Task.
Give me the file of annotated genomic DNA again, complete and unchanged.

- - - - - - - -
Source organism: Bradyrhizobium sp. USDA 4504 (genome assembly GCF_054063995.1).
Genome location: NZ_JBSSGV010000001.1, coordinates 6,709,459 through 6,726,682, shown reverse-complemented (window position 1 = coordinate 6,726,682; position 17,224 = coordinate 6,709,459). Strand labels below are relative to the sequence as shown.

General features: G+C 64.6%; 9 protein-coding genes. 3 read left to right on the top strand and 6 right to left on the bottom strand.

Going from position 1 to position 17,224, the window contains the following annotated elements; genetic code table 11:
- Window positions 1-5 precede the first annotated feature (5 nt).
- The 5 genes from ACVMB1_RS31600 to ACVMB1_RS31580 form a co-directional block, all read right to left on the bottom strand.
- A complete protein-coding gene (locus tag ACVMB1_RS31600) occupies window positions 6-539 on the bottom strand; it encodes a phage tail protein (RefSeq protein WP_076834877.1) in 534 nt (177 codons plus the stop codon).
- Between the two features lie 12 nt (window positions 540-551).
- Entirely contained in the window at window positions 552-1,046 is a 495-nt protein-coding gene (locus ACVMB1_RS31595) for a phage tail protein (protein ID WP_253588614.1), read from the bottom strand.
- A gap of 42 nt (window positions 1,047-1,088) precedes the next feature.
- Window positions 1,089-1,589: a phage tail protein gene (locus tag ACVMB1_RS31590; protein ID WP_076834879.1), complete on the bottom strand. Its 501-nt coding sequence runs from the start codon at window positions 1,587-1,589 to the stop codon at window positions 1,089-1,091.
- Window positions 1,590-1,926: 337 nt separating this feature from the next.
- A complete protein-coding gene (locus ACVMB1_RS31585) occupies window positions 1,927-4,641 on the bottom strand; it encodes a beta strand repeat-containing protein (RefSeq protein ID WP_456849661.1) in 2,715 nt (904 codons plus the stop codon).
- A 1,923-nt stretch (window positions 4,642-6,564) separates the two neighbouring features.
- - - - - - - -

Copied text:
Source organism: Bradyrhizobium sp. USDA 4504 (genome assembly GCF_054063995.1).
Genome location: NZ_JBSSGV010000001.1, coordinates 6,709,459 through 6,726,682, shown reverse-complemented (window position 1 = coordinate 6,726,682; position 17,224 = coordinate 6,709,459). Strand labels below are relative to the sequence as shown.

General features: G+C 64.6%; 9 protein-coding genes. 3 read left to right on the top strand and 6 right to left on the bottom strand.

Going from position 1 to position 17,224, the window contains the following annotated elements; genetic code table 11:
- Window positions 1-5 precede the first annotated feature (5 nt).
- The 5 genes from ACVMB1_RS31600 to ACVMB1_RS31580 form a co-directional block, all read right to left on the bottom strand.
- A complete protein-coding gene (locus tag ACVMB1_RS31600) occupies window positions 6-539 on the bottom strand; it encodes a phage tail protein (RefSeq protein WP_076834877.1) in 534 nt (177 codons plus the stop codon).
- Between the two features lie 12 nt (window positions 540-551).
- Entirely contained in the window at window positions 552-1,046 is a 495-nt protein-coding gene (locus ACVMB1_RS31595) for a phage tail protein (protein ID WP_253588614.1), read from the bottom strand.
- A gap of 42 nt (window positions 1,047-1,088) precedes the next feature.
- Window positions 1,089-1,589: a phage tail protein gene (locus tag ACVMB1_RS31590; protein ID WP_076834879.1), complete on the bottom strand. Its 501-nt coding sequence runs from the start codon at window positions 1,587-1,589 to the stop codon at window positions 1,089-1,091.
- Window positions 1,590-1,926: 337 nt separating this feature from the next.
- A complete protein-coding gene (locus ACVMB1_RS31585) occupies window positions 1,927-4,641 on the bottom strand; it encodes a beta strand repeat-containing protein (RefSeq protein ID WP_456849661.1) in 2,715 nt (904 codons plus the stop codon).
- A 1,923-nt stretch (window positions 4,642-6,564) separates the two neighbouring features.